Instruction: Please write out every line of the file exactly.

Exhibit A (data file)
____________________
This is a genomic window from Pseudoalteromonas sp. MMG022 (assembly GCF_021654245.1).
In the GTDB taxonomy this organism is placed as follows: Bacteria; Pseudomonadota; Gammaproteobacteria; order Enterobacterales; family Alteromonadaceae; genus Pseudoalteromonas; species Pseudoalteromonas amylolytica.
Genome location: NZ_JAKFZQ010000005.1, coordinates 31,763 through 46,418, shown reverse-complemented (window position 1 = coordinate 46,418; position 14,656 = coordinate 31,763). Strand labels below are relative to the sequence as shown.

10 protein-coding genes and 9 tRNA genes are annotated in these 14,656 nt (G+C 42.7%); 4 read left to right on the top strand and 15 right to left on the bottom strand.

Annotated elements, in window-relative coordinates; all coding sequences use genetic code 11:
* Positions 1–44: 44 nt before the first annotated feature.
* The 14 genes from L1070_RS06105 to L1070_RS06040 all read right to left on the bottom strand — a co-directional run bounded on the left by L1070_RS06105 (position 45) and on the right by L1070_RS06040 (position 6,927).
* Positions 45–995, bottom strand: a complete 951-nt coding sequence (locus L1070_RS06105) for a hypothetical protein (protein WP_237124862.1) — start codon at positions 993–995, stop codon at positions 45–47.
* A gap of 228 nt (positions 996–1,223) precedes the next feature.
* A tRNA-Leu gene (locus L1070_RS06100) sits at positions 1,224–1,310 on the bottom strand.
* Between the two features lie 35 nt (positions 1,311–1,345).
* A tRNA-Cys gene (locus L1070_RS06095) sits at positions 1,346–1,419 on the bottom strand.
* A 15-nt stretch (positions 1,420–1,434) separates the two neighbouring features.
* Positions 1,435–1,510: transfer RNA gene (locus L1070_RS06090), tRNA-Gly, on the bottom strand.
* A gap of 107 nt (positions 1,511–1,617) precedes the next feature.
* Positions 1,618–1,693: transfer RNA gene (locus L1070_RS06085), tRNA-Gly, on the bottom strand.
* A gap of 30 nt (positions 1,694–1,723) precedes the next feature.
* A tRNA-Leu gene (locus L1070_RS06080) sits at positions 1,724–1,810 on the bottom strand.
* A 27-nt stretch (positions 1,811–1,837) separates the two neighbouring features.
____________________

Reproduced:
This is a genomic window from Pseudoalteromonas sp. MMG022 (assembly GCF_021654245.1).
In the GTDB taxonomy this organism is placed as follows: Bacteria; Pseudomonadota; Gammaproteobacteria; order Enterobacterales; family Alteromonadaceae; genus Pseudoalteromonas; species Pseudoalteromonas amylolytica.
Genome location: NZ_JAKFZQ010000005.1, coordinates 31,763 through 46,418, shown reverse-complemented (window position 1 = coordinate 46,418; position 14,656 = coordinate 31,763). Strand labels below are relative to the sequence as shown.

10 protein-coding genes and 9 tRNA genes are annotated in these 14,656 nt (G+C 42.7%); 4 read left to right on the top strand and 15 right to left on the bottom strand.

Annotated elements, in window-relative coordinates; all coding sequences use genetic code 11:
* Positions 1–44: 44 nt before the first annotated feature.
* The 14 genes from L1070_RS06105 to L1070_RS06040 all read right to left on the bottom strand — a co-directional run bounded on the left by L1070_RS06105 (position 45) and on the right by L1070_RS06040 (position 6,927).
* Positions 45–995, bottom strand: a complete 951-nt coding sequence (locus L1070_RS06105) for a hypothetical protein (protein WP_237124862.1) — start codon at positions 993–995, stop codon at positions 45–47.
* A gap of 228 nt (positions 996–1,223) precedes the next feature.
* A tRNA-Leu gene (locus L1070_RS06100) sits at positions 1,224–1,310 on the bottom strand.
* Between the two features lie 35 nt (positions 1,311–1,345).
* A tRNA-Cys gene (locus L1070_RS06095) sits at positions 1,346–1,419 on the bottom strand.
* A 15-nt stretch (positions 1,420–1,434) separates the two neighbouring features.
* Positions 1,435–1,510: transfer RNA gene (locus L1070_RS06090), tRNA-Gly, on the bottom strand.
* A gap of 107 nt (positions 1,511–1,617) precedes the next feature.
* Positions 1,618–1,693: transfer RNA gene (locus L1070_RS06085), tRNA-Gly, on the bottom strand.
* A gap of 30 nt (positions 1,694–1,723) precedes the next feature.
* A tRNA-Leu gene (locus L1070_RS06080) sits at positions 1,724–1,810 on the bottom strand.
* A 27-nt stretch (positions 1,811–1,837) separates the two neighbouring features.